Okay, so this response comes much later than I had planned. I could give you guys my routine excuses (exams, family, fate of the world, etcetera) but by now you know what to expect. When something particularly stupid happens, I need a few days to gather my vitriol. And usually, I gather it up into a video essay. But, Hum TV went so far down the stupidity rabbit hole, that it took me longer to meditate.
Long story short, a recent episode of their morning show ‘Jago Pakistan Jago’ wanted to celebrate darker skin. So, of course, they got some fair-skinned girls, and painted their faces dark.
Yes, because the only way to celebrate the prominent skin-tone in Pakistan is via blackface.
Their bout with blackface came a few weeks after we published a video about Pakistan’s Sheedhi community. And, it came mere days after Sana Safinaz released their latest warped production. Because of this, I can’t give you guys a methodically thought out analysis of their delusion. Not yet at least. The video essay will happen. But before it does, we need to be petty for a few minutes.
Nothing sticks out like a thorn in someone’s side like acknowledging other people’s victories. So, to really burn Hum TV’s morning show mind-fail, let’s mention some victories. These are moments when Pakistan’s entertainment industry actually acknowledged the prejudice, and got it right.
When Amna Ilyas won Model of the Year, and Put Haters on Blast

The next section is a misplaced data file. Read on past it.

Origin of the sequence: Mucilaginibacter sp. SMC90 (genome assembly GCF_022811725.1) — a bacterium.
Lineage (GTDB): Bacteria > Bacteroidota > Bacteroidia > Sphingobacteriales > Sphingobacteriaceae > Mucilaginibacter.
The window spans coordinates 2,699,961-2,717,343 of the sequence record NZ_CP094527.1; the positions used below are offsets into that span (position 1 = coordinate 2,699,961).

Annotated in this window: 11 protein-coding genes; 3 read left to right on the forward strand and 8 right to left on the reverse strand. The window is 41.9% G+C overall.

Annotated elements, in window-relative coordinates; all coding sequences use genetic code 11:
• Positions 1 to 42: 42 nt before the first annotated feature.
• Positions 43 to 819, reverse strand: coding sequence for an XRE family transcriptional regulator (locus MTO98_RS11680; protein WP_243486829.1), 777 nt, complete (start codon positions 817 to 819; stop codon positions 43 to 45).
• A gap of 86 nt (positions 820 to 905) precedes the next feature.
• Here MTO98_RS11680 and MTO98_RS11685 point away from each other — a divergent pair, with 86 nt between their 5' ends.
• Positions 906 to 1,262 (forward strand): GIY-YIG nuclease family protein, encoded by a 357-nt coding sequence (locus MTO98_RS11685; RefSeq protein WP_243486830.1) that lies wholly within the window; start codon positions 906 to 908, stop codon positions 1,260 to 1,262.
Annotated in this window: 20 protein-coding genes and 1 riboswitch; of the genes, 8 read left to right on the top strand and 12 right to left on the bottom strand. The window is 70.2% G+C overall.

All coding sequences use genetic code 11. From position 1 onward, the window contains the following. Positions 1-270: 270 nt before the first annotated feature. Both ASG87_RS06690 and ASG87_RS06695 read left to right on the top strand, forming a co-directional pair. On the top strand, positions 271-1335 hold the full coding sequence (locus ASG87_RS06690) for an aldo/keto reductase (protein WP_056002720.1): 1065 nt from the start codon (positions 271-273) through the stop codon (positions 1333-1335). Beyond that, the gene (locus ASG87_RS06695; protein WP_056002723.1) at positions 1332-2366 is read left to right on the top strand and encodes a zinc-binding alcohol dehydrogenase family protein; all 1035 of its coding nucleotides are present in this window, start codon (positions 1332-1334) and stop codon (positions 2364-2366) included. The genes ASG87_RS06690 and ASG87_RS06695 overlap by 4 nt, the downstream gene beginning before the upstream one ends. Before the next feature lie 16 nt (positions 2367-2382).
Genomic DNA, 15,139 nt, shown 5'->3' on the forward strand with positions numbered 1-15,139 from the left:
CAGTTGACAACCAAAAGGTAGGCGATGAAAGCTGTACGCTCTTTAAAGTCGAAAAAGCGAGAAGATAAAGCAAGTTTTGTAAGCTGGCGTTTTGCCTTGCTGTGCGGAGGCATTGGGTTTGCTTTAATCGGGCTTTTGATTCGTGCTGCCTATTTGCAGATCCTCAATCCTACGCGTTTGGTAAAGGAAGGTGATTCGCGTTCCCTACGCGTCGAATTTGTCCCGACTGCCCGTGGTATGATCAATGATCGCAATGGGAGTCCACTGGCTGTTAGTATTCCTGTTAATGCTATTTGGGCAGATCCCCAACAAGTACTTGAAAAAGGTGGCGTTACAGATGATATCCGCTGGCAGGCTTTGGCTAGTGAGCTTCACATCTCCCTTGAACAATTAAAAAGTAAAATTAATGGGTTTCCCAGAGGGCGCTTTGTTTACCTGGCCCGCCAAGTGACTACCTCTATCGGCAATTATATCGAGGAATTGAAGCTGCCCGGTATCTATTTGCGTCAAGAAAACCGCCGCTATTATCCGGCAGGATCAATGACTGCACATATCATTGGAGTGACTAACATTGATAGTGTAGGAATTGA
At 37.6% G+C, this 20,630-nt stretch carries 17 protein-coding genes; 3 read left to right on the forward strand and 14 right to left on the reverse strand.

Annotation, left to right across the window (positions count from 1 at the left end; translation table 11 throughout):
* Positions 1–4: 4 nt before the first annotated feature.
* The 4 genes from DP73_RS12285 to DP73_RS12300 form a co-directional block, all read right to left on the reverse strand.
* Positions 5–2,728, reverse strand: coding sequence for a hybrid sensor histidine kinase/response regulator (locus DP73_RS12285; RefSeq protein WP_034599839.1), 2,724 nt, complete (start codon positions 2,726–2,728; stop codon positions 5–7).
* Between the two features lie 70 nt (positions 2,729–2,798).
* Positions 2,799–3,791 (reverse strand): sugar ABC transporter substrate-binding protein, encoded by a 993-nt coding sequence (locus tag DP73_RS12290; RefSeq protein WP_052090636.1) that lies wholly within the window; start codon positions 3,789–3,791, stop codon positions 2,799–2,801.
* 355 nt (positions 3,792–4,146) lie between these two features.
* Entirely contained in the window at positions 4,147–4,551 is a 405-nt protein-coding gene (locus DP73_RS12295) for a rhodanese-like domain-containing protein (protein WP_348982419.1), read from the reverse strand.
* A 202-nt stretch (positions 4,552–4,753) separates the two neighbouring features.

Now, I don’t care about the Lux Style Awards. I have mentioned this before. I will, before too long, mention this again. But, this shouldn’t mean that I can’t appreciate a power moment when I see one.
In 2015, the lovely Amna Ilyas won model of the year. And then proceeded to give the LSAs their moment of credibility.
In less than a minute, the lovely lady called out every bias held against her for the colour of her skin. I can’t think of a more honest moment in the history of Pakistani fashion.
The only thing that would have improved it was if she dropped that trophy like a mic, and walked off.
Now, Hum TV, do you see the difference? You used your platform for spectacle, and an ill-conceived spectacle at that. Amna Ilyas used her platform for simple, brutally honest dialogue. You tried my last nerve, while she tried to encourage a long overdue debate. You failed on multiple levels, while she gave Pakistani award shows their best winning moment.
When Rizwan Beyg Celebrated Black Beauty
Pakistan’s fascination with blackface is particularly problematic, because of its larger racial politics. I mean, most of us still don’t acknowledge that we have a community of Afro descent, living in the country. Or that they have been living here since forever (we did a video about that, by the way). And when we do present black skin, it is accompanied by a demeaning colonial fantasy.
But, there have been some reasons to celebrate. For example, when South African models Alice Rowlands and Palesa walked the Rizwan Beyg show.
For a country that is as colonially hungover as ours, this little act of resistance is a big step. Here’s hoping that we see more gorgeous black women in Pakistani media, and that they are celebrated. Always.
When Generation Gave Us the Best Fashion Shoot for 2018
Amidst the hoopla surrounding all the very, very questionable barrage that Pakistani fashion has thrown out, this little gem isn’t getting its due. Now, if it is a fashion shoot, then aesthetics matter. But, you don’t have to be tone-deaf. You don’t have to take a fair model, dip her in black paint and call that ‘high fashion’. I mean you could do that, some of you have. But you don’t have to.